in ,

Black Teen’s Plant-Based Beauty Brand to Be Sold at Target

Zandra Cunningham, 18, has partnered with Target to sell her award-winning eponymous skincare line nationwide in celebration of Black History Month.

According to Black News, Cunningham’s company, Zandra, focuses on social good and uses STEAM & Entrepreneurial education to empower girls and women. The beauty line consists of 50 chemical-free skin care products. Target will sell the hand and body lotion, exfoliating sugar scrub, and lip and body balm.

To celebrate her exclusive deal with the department store, Cunningham designed the “Treat Yo Self” gift box set.

“I am so excited to offer my unique brand of American-made yuck-free products in an exclusive gift box designed specifically for Target,” Cunningham said in a statement.

“This is yet another dream come true for me,” she said. “I am working hard to pave the way for other indie brands with teen CEOs. My journey hasn’t been easy but it will forever be worth it. I am on a mission to shatter the status quo, and with partners like Target, I am making that happen.”

Cunningham and her team are working to add facial products to their line.

Zandra Beauty can be purchased from 707 Target stores across the United States.

In this article:black history monthblack ownedskincare

Written by The Editor

warrior dedicated to the cause of fighting the takeover of our culture.


Leave a Reply

Your email address will not be published. Required fields are marked *







New York Chinese Immigrant Sold Hot Dogs Made With Real Dog Meat

“Our chests are so far out, in terms of pride,” says Jay Jackson, the great-grandson of Albert Jackson, who became the first Black postman in May 1882. “It’s something we were hoping would come together and it’s now at fruition. We’re so very proud.” He credits the Toronto Local of the Canadian Union of Postal Workers (CUPW), particularly Mark Brown, for lobbying Canada Post for several years to include Albert Jackson in its Black History series. Launched in 2009, the series has included trailblazers Viola Desmond, Lincoln Alexander, Kathleen ‘Kay’ Livingstone and Mathieu Da Costa. “It has been a long fight and we are pleased that Albert Jackson will finally get the prominence he deserves,” said Brown in a statement. “This is great news.” The current issue of Details, a Canada Post magazine for collectors, reveals Jackson is the 2019 Black History Month stamp in a sneak peak of what to expect next year. Born a slave in Delaware, around 1856, Albert Jackson was one of nine children. After two brothers were sold, and his father died, his mother Ann Maria Jackson fled in 1858 with her seven children to Philadelphia, where African-American abolitionist William Still ran a station of the Underground Railroad, helping fugitive slaves get to Canada. The family settled in Toronto. In 1882, when many Black men worked as labourers or in the service industry, Jackson landed a government-appointed job as a letter carrier. But on his first day, white postmen refused to train him because he was Black, so he was reassigned to hall porter. The incident sparked headlines in newspapers. On May 17, an article in The Evening Telegram described Jackson as “the obnoxious coloured man,” saying he elicited “intense disgust of the existing post office staff.” Two days later an editorial in that paper noted, “Objection to the young man on account of his colour is indefensible … Taxes are not made a penny less to a man because he happens to have dark skin.” Albert Jackson shown here in a group shot of Toronto Letter Carriers. Albert Jackson shown here in a group shot of Toronto Letter Carriers. (LIBRARY AND ARCHIVES CANADA AND TORONTO'S FIRST POST OFFICE)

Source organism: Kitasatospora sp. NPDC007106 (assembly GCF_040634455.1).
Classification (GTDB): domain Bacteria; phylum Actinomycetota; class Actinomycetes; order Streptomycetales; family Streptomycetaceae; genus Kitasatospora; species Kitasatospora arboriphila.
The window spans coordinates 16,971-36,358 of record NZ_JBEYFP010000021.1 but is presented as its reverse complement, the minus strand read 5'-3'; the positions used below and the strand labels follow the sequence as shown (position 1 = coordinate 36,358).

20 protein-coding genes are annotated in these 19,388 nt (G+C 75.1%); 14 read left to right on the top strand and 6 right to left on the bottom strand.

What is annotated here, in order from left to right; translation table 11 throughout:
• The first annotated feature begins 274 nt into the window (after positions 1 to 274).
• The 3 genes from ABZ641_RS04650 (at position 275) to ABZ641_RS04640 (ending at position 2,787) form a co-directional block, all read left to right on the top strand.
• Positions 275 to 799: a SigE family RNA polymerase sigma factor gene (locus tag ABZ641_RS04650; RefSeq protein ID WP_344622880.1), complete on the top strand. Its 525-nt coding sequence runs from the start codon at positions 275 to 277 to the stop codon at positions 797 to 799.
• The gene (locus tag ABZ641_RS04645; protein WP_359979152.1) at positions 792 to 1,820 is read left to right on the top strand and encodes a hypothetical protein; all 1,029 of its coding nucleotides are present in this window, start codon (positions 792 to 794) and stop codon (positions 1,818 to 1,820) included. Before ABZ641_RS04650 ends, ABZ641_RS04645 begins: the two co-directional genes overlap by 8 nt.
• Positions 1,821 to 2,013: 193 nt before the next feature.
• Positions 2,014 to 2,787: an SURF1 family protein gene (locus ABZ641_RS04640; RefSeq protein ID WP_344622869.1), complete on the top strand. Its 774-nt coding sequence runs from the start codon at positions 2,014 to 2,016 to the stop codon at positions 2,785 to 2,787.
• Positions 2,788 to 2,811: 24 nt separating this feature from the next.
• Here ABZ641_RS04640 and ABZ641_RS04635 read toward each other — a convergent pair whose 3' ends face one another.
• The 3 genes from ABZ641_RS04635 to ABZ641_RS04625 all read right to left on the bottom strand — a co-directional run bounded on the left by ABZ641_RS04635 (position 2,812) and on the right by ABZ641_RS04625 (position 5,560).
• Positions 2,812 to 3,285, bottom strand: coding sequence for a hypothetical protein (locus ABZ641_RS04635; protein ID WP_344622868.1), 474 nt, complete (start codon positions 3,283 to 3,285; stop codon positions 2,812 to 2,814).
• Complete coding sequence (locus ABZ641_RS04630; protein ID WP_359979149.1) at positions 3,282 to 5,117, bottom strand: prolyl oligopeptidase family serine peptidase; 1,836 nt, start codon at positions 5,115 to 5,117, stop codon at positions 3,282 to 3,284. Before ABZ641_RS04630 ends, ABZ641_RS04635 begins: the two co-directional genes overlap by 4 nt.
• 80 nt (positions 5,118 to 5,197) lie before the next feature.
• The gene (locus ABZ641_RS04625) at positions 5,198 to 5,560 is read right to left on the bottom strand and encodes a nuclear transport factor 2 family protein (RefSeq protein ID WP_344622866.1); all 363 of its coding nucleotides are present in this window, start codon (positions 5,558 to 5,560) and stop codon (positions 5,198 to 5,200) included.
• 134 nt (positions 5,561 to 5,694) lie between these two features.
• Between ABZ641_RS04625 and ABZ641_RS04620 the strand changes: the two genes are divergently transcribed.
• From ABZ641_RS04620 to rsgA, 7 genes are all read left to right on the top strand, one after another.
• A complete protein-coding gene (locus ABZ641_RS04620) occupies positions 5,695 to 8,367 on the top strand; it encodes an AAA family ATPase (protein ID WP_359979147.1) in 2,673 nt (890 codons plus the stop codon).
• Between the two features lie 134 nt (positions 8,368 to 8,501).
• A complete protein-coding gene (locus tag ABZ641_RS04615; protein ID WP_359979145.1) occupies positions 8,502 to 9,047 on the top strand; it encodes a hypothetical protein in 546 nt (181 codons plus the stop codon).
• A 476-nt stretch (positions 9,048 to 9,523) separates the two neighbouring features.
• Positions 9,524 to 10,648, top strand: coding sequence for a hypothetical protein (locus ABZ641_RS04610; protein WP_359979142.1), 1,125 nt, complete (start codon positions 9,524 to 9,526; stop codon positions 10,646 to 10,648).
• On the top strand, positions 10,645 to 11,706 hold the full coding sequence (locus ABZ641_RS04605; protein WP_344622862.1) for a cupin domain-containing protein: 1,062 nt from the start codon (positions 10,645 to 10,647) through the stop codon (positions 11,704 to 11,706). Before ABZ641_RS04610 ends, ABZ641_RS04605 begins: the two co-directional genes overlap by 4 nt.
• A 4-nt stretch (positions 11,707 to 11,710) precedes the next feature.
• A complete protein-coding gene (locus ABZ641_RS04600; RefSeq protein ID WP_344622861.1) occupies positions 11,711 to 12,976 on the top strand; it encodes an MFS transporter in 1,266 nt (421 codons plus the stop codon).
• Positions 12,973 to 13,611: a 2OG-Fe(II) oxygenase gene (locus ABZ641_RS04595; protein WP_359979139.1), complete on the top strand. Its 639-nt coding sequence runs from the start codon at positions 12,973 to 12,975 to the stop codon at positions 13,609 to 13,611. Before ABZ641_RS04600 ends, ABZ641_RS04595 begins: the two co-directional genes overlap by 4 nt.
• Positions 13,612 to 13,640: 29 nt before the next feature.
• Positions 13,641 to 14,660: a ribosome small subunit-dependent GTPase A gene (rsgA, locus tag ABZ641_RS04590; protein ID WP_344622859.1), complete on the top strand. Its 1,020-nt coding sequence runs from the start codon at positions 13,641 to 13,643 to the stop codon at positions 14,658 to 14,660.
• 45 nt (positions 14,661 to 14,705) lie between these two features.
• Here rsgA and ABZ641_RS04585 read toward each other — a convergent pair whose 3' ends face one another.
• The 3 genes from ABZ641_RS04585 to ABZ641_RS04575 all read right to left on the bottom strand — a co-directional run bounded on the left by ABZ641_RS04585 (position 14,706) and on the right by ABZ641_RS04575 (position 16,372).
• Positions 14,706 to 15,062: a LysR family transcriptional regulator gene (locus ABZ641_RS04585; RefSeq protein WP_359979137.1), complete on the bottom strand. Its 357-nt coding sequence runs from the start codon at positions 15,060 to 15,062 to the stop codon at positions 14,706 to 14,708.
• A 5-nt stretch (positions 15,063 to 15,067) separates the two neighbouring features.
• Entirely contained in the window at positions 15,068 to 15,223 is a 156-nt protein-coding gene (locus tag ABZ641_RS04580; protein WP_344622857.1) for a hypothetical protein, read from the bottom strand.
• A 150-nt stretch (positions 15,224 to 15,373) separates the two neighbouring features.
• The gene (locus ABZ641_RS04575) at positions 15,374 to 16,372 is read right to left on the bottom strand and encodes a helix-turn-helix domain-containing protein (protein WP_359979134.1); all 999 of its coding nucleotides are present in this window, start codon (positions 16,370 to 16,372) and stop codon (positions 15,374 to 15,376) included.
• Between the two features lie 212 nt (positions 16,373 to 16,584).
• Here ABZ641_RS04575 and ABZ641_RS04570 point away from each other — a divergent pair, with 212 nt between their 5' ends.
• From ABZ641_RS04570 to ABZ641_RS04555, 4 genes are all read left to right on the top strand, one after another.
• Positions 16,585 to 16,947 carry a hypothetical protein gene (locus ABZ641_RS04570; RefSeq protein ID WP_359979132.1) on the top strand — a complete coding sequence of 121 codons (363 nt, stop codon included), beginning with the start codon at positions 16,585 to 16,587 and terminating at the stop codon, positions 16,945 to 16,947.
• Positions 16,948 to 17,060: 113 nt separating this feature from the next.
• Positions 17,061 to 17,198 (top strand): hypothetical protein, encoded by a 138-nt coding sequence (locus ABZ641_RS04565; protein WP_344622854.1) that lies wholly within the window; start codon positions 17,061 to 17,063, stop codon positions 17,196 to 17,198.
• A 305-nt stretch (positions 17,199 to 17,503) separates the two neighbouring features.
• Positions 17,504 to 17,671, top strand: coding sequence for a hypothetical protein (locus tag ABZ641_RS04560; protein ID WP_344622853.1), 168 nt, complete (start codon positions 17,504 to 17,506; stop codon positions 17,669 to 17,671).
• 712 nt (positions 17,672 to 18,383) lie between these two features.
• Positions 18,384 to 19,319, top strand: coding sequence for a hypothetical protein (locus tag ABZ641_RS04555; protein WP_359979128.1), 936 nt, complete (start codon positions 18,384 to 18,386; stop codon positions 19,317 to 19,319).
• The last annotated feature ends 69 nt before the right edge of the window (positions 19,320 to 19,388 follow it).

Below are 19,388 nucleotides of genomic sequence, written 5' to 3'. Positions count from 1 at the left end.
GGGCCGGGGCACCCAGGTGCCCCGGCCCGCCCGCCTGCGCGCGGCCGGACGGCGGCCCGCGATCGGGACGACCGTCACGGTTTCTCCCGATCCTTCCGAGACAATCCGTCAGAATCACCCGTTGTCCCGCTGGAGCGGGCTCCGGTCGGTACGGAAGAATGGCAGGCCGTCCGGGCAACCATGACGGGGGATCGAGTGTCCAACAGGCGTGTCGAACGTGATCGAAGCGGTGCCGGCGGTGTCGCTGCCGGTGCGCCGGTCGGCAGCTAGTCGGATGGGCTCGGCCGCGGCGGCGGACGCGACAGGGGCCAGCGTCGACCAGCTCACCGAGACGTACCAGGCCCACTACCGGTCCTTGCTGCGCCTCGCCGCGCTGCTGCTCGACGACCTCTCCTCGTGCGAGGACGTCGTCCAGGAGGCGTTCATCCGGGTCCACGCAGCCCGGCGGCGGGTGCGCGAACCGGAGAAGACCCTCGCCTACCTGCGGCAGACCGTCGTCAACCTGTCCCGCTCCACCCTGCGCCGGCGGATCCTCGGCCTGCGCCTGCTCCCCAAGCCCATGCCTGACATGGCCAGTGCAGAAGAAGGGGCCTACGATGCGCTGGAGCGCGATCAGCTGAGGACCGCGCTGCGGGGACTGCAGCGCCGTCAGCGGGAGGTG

Canada Post to Issue Stamp Honouring Albert Jackson The Country’s First Negro Postman